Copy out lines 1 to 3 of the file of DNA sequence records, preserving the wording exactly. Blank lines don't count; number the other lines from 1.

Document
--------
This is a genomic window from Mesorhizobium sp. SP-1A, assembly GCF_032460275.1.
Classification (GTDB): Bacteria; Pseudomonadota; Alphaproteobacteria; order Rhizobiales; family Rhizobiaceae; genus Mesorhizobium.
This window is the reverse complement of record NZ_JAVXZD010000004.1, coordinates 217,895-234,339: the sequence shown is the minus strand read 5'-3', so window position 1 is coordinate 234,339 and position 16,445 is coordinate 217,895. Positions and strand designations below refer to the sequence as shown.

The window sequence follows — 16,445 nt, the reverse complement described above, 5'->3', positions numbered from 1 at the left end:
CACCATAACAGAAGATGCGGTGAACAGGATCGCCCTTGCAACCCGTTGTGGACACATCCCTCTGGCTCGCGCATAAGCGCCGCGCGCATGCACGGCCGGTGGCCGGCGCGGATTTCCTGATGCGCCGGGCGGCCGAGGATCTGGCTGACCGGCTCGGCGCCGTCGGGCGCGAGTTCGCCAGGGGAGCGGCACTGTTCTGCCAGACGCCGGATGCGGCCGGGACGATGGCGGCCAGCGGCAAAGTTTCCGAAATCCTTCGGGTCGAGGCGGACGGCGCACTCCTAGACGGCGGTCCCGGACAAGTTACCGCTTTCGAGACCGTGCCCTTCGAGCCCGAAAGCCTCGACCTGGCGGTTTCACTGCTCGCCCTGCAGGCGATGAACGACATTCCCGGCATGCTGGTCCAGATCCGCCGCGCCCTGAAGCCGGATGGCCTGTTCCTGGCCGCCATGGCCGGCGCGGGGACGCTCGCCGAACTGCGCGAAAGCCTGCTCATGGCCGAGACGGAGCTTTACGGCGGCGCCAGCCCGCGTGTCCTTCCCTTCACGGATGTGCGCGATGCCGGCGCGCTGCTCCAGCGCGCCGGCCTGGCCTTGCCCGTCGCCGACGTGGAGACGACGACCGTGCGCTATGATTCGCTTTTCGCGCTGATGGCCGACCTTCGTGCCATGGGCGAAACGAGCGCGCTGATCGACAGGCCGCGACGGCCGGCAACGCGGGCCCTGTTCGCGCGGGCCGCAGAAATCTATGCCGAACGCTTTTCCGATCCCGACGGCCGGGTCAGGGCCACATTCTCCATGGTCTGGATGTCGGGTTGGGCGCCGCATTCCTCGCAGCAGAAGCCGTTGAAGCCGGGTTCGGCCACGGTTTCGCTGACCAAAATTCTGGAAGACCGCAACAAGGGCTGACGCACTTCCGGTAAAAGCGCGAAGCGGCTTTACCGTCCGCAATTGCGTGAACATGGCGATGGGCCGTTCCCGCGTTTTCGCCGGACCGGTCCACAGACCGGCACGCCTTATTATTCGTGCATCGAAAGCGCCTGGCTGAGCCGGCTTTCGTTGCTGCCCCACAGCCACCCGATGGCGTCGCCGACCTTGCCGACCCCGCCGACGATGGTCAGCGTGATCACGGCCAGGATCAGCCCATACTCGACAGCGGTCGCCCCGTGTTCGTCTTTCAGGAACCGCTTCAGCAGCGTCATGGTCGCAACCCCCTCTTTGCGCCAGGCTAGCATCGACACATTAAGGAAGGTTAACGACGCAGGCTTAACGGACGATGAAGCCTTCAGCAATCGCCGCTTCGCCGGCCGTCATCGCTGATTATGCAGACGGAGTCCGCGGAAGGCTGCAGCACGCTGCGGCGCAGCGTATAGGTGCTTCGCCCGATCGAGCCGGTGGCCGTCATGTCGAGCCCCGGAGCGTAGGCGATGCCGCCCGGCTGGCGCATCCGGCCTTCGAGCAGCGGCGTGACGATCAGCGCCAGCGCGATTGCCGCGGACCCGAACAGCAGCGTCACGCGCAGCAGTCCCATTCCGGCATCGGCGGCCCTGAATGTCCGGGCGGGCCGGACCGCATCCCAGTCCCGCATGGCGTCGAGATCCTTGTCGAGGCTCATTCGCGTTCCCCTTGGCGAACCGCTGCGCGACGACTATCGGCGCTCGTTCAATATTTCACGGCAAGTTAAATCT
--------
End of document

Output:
This is a genomic window from Mesorhizobium sp. SP-1A, assembly GCF_032460275.1.
Classification (GTDB): Bacteria; Pseudomonadota; Alphaproteobacteria; order Rhizobiales; family Rhizobiaceae; genus Mesorhizobium.
This window is the reverse complement of record NZ_JAVXZD010000004.1, coordinates 217,895-234,339: the sequence shown is the minus strand read 5'-3', so window position 1 is coordinate 234,339 and position 16,445 is coordinate 217,895. Positions and strand designations below refer to the sequence as shown.